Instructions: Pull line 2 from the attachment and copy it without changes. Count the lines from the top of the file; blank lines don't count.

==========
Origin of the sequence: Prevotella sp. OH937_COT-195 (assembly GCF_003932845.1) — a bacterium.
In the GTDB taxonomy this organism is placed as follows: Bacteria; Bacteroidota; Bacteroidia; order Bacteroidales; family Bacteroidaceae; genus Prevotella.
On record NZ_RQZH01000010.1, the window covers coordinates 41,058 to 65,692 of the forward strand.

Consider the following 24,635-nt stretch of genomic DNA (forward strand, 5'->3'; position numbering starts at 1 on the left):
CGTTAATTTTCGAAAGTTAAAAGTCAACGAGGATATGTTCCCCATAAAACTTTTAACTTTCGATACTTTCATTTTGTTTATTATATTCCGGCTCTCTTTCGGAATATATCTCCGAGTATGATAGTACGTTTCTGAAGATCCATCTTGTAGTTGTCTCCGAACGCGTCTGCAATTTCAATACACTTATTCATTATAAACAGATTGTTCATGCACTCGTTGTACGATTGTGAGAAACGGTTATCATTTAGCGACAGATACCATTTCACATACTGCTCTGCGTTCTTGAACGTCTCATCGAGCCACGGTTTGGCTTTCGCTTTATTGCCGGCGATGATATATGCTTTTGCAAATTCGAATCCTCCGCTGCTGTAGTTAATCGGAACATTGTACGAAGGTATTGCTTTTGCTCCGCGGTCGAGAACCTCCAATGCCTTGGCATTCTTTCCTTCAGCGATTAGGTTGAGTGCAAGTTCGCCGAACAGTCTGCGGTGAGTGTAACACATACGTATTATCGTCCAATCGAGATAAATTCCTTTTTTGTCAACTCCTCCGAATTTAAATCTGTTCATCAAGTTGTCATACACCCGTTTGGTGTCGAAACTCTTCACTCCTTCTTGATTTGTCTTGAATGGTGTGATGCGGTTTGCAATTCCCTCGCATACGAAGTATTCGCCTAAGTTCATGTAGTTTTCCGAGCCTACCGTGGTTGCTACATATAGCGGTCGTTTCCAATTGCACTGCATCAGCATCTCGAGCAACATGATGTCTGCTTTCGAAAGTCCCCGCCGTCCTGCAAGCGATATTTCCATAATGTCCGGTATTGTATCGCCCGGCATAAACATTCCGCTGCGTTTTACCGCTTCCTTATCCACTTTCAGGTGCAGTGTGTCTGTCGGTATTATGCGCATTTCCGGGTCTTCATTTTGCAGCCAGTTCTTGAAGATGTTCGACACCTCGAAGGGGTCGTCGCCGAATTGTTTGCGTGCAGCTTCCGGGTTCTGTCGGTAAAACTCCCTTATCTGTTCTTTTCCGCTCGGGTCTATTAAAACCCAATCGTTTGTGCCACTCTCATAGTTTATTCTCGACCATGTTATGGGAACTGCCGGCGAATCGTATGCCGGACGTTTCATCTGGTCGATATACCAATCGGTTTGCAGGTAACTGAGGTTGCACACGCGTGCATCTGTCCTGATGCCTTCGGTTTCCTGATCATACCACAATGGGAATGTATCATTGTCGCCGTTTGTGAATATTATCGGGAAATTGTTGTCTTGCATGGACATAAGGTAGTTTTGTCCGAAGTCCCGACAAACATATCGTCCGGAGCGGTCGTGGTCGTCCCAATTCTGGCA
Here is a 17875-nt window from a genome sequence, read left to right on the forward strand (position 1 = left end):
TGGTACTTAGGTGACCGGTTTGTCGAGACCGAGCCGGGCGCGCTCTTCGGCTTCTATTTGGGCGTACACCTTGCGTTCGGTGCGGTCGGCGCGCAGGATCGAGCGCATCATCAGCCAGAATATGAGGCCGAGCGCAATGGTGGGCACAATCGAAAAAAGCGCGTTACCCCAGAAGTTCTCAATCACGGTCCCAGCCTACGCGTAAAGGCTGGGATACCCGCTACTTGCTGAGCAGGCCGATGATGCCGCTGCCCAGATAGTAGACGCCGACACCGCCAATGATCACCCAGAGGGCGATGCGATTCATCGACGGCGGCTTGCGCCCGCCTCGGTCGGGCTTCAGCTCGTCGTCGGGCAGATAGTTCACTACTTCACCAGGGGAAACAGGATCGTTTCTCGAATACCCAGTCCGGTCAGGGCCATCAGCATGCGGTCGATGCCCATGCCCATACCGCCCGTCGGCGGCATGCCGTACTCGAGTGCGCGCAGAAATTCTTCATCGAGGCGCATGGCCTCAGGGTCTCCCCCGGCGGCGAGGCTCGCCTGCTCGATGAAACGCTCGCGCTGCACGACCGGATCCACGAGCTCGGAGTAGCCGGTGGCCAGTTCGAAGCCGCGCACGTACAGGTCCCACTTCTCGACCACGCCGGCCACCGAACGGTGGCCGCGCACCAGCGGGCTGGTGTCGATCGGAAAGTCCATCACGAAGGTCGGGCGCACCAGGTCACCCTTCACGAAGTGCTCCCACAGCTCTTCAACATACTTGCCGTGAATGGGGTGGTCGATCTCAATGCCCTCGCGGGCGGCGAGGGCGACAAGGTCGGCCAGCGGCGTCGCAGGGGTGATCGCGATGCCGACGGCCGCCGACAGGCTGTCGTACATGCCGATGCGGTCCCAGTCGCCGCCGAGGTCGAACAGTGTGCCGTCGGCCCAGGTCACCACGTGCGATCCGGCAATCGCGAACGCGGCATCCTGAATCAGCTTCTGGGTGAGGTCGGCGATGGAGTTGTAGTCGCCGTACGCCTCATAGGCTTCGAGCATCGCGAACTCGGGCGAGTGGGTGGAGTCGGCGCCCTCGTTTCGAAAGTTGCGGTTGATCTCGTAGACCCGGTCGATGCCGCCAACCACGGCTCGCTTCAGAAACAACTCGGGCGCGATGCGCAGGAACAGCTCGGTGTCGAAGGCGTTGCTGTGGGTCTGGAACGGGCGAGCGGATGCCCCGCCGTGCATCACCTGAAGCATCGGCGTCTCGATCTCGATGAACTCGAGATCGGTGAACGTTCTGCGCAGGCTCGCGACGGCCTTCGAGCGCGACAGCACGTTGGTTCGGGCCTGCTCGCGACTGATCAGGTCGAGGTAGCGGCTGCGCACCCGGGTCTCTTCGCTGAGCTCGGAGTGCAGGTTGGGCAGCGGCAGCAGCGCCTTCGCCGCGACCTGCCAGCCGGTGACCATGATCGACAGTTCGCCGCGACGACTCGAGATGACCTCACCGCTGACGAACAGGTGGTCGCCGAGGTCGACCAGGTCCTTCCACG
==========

In the GTDB taxonomy this organism is placed as follows: Bacteria; Bacteroidota; Bacteroidia; order Bacteroidales; family Bacteroidaceae; genus Prevotella.